“I mean it!” Amanda snapped.
I nodded again.
Of course, Barney Chen thinks the whole thing is a hoot. “I love that woman!” he rumbled, his voice like colliding rocks. “That’s how you stay relevant! I wanna be her best friend and get our manicures done together!”
“That bum must be fake!” Amanda said, as we all looked at the photos again for the millionth time.
“Aiyah, sure fake, one, lah!” Sharyn pronounced once the fog on her Coke bottle thick spectacles had cleared up. “Where got bwat-bwat so big, one?”
Saffy was unconvinced. “But, Sharon, why would you Photoshop your ass to that size?”
“Because it’s quite nice, what! I like the shape of it! Wah, if I eh-ber come home with a bwat-bwat like that, my husband will be so happy, he sure die, one!”
Saffy, who has never liked to think of her best friend as someone with sex appeal, said if that image doesn’t put you off your char kway teow, nothing will.


Tuesday, March 17, 2015

Weight Watcher

This is a post I wrote last year just before Christmas but forgot to put up. So, sue me. 

Anyone who bothers to open the newspaper or turn on the TV or tune into a radio will know that these are dark days. Everywhere we turn, danger and doom lurk. Get on a plane or in a lift, and you start stressing about people coughing Ebola all over you. Have an early morning meeting and you worry about how crowded the MRT is. Meanwhile, the Middle-East is a mess, Russia is a head-scratcher, and in America, the Kardashians are still at large.
            In the little flat I share with Saffy and Amanda, we lurch from one First World crisis to another. Last Saturday night, pandemonium reigned when Amanda woke up to find a gecko crawling very leisurely over her face. Her screams woke us all up in varying degrees of panic.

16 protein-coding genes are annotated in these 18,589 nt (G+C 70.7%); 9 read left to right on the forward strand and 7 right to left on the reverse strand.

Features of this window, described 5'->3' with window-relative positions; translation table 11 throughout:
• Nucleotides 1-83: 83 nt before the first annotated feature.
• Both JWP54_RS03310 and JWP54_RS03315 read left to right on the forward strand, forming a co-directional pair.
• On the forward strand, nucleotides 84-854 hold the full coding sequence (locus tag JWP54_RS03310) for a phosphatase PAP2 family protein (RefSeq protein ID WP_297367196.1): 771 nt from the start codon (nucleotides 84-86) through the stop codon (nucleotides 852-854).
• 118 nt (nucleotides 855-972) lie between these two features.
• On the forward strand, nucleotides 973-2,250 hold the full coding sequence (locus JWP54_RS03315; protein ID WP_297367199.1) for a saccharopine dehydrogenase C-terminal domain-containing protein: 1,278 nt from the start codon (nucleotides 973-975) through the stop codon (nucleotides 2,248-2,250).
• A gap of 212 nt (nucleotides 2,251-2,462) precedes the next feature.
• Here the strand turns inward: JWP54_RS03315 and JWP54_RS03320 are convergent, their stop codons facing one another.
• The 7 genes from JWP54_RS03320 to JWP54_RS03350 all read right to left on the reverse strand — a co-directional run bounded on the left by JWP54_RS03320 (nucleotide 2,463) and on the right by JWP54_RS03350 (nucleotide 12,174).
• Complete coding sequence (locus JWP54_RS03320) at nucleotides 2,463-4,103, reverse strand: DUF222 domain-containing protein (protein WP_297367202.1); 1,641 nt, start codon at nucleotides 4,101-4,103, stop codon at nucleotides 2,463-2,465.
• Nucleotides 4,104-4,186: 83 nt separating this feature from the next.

I grabbed my emergency bag containing my laptop, passport, credit card, phone and cash, and ran for the door.
Saffy, thinking that we were being burgled, decided to throw open her window and shriek, “Help, fire!” When questioned later by the police, she said she’d read somewhere that if you’re ever being attacked and you yell, “Help, rape!” or “Help, murder!”, no one will come to your rescue on account of self preservation instincts to avoid a similar fate. But if you yell, “Help, fire!”, your chances of being rescued increase dramatically.
You could tell the policemen were struck by Saffy’s faultless logic, though Amanda later said it really helped that Saffy was still wearing her 2013 season Victoria’s Secret negligee during the interview, a comment that made Saffy turn pink with pleasure.
This week’s crisis involved the sudden realization that Christmas is just around the corner.
In most homes, Christmas is an event regarded with joy and the anticipation of lots of presents, feasting and drinking. Add two women into the mix and the whole cocktail suddenly becomes perilously volatile.
It began with the bathroom scales.
From behind the closed door, Saffy shouted, “How did I just put on two kilos between breakfast and now?”
“Uhm,” Amanda said, “maybe it had something to do with the two packets of nasi lemak and roti prata?”
“But they were tiny portions!” came Saffy’s muffled reply. The bathroom door opened. Saffy popped her head out, distraught. “They were practically a child’s serving!”
“A big fat child!” Amanda replied as she chewed delicately on a sliced apple which, these days, is her breakfast.
Saffy’s eyes narrowed. “Oooh, you’re hateful!”